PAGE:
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12 Feb 2022, 12:20 pm

Fenn wrote:
I like short stories written by Issac Asimov - he has one written after Hiroshima which hinges on a new type of explosive called TC for “total conversion” - the idea is a very small TC explosive can make a very big boom. This would be consistent with E = m C^2. (When I write ^2 I mean “little 2 raised above the baseline half the height of a capital letter M” - does anyone know how to do superscript 2 on Wrongplanet?)

There are a number of ways to understand Einstein’s equation - some people make a career out of it - I am reading a book now called “The Perfect Theory” by Pedro G. Ferreira - it is a non technical history of Einstein’s “general theory of relativity”. It talks about the theory in terms of people history debate and scientific prediction, experimental verification (or experimental contradiction) and other things in history like wars and personal meetings and big conferences.

It is complicated.

One thing I want to mention is a personal insight - most physics equations like this require a good understanding of Units - for example speed of a car can be measured in miles per hour or in kilometres per hour. That is what Units is about - the speed of a bullet might be measured in feet per second or in meters per second. The speed of light can also be described in different Units such as miles per hour or meters per second. It can even be converted from one set of Units to another - you can convert the speed of light from miles per hour to some odd units like furlongs per fortnight - you just have to be careful about the other Units to keep things consistent - often a physicist (or student) will choose Units to make the math easy.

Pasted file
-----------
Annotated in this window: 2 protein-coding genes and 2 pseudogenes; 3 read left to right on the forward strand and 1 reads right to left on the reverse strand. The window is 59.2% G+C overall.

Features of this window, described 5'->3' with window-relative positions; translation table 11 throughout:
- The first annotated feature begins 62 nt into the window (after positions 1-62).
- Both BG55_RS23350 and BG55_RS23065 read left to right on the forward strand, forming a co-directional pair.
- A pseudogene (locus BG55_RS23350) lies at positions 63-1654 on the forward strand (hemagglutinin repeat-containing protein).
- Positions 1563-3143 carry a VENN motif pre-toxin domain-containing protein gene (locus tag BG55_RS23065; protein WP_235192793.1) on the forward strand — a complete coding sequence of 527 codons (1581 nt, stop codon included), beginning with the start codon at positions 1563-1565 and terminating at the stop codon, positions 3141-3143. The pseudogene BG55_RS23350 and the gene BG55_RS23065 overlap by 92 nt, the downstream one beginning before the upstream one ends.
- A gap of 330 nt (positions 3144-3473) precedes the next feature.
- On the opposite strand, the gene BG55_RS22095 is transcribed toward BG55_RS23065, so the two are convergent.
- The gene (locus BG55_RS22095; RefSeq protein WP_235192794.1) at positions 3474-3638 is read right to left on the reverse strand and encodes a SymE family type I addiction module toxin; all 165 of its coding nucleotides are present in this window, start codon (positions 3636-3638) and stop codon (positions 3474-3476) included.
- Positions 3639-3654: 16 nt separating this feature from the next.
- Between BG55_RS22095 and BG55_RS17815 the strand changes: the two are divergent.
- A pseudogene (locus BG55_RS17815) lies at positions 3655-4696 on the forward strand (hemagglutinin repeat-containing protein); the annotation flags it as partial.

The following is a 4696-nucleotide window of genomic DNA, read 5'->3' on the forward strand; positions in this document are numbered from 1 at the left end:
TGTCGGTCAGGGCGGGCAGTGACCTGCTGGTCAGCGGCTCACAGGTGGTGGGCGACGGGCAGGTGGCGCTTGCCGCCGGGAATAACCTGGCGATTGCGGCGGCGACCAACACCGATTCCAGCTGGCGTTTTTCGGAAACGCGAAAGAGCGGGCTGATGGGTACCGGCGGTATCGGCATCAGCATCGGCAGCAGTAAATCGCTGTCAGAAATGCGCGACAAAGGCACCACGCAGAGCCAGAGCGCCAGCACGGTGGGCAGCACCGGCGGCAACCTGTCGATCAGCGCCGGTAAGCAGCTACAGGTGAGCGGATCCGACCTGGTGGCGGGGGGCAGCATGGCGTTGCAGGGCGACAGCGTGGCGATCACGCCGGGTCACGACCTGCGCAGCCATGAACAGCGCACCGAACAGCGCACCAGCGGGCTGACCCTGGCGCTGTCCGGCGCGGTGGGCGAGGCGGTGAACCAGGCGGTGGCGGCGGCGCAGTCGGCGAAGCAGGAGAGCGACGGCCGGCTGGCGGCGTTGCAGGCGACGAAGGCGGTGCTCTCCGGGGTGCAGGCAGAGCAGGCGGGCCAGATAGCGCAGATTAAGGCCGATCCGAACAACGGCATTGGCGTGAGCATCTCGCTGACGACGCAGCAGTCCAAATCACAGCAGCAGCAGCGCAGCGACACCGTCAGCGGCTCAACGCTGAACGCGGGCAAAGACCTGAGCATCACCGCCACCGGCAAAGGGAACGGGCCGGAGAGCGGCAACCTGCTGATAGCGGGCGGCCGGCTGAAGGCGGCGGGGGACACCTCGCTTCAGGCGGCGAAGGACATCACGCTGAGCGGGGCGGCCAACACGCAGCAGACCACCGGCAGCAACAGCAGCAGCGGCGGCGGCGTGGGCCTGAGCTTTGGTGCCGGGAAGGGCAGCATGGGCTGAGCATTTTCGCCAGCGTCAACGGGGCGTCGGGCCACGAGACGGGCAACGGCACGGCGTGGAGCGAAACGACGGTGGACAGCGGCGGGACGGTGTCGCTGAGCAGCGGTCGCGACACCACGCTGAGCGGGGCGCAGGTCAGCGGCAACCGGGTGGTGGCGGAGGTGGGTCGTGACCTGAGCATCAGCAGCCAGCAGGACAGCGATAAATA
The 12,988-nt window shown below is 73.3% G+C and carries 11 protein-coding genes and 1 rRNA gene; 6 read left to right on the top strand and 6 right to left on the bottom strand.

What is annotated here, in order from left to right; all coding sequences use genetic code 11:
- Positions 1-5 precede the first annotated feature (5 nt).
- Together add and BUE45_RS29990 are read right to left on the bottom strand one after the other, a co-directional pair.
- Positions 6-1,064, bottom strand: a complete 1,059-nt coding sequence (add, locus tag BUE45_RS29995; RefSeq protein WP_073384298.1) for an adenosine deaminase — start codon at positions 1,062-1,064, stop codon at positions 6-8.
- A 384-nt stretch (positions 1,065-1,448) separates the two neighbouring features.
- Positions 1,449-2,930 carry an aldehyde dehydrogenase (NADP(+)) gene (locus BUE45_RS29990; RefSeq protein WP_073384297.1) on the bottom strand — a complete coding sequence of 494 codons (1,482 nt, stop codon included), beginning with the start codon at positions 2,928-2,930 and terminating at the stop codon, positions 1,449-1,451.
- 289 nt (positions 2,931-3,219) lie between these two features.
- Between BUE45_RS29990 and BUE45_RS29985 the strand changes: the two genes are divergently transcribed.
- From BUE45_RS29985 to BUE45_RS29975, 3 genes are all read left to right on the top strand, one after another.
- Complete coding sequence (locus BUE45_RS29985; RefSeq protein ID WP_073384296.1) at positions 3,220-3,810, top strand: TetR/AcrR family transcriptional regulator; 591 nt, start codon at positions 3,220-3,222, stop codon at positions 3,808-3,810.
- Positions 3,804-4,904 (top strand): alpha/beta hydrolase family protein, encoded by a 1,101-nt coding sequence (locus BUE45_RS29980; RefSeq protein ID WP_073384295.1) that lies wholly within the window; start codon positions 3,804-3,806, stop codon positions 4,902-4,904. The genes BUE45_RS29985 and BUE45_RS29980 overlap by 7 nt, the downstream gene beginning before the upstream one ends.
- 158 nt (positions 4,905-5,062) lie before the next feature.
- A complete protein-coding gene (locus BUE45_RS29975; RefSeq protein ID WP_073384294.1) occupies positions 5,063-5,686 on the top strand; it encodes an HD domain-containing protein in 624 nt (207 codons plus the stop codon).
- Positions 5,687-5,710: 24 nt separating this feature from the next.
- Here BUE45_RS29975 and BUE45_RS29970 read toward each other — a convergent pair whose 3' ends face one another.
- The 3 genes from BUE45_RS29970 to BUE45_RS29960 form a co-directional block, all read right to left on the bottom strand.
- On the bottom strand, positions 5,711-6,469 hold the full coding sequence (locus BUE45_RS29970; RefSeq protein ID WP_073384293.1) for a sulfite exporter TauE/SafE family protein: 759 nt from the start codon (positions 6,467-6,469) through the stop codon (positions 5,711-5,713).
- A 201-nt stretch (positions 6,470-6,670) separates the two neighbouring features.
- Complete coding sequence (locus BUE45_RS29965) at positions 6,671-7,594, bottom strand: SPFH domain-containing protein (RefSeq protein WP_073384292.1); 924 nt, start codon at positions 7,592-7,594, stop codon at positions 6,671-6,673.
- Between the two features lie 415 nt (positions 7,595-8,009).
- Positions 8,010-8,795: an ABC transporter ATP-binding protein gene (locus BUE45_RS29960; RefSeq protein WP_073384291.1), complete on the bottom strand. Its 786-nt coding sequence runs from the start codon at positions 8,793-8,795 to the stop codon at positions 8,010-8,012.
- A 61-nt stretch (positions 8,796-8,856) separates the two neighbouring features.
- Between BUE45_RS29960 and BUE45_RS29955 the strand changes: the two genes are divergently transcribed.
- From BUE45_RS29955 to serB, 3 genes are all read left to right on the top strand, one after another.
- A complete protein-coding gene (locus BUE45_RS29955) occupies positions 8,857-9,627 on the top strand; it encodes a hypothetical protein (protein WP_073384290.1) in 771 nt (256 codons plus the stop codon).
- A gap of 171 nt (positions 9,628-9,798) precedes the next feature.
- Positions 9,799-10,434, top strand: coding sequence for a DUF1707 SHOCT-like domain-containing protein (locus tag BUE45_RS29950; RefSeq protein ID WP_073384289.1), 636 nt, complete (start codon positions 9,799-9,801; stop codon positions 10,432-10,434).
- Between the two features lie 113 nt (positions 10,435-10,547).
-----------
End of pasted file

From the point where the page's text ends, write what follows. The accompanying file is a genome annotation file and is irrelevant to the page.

One way to choose Units for the speed of light is “lightyears (distance) per year (time)” if you choose the Units then the numerical value for the speed of light is 1.
1 squared is 1.
If you choose the other units for mass and energy accordingly to keep the math and physics consistent then the equation says “energy = mass times 1” or “energy = mass”.

And I think that is an important way to look at it.




I see E = mc^2 in a different way than most people do. If you replace the = sign with a dual arrow equilibrium sign (<=>), it can be seen as a conversion process between the two sides. The conversion equation is useful in understanding String Theory and nuclear transformations of isotopes. It may not seem like much, but it is an important distinction. I think that the actual equation is missing a part to be complete. The missing piece is what the electromagnetic energy is converted into.

Yes, most would point directly to m in the equation. However, that is only part of the answer. The better answer is that the energy that makes up the matter (or anti-matter) particle is actually converted into the properties of said matter (or anti-matter). In other words, E =mc^2 becomes = to the sums of delta G + delta M + delta S + delta W. Each delta is the change of each force between the particle and the starting electromagnetic energy it was formed from. G is gravity force, M is magnetic force, S is strong nuclear force and W is weak nuclear force. The c^2 part in the original equation is due to the bending of the electromagnetic vectors to make up the particles. They are always there, just bent (and linked) into different shapes that we translate into particles. How they are bent leads into variations of String Theory.

Albert Einstein did not have String Theory to help him relate magnetism with gravity or he would have likely found that answer. I would love to test that equation, but current instrumentation is far from being sensitive enough to do so. Maybe it can be done before I pass on, but I am not holding my breath.



Fenn
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16 Feb 2022, 5:53 pm

FYI

Image

By JTBarnabas - Own work, CC BY-SA 3.0

https://en.wikipedia.org/wiki/Mass%E2%8 ... quivalence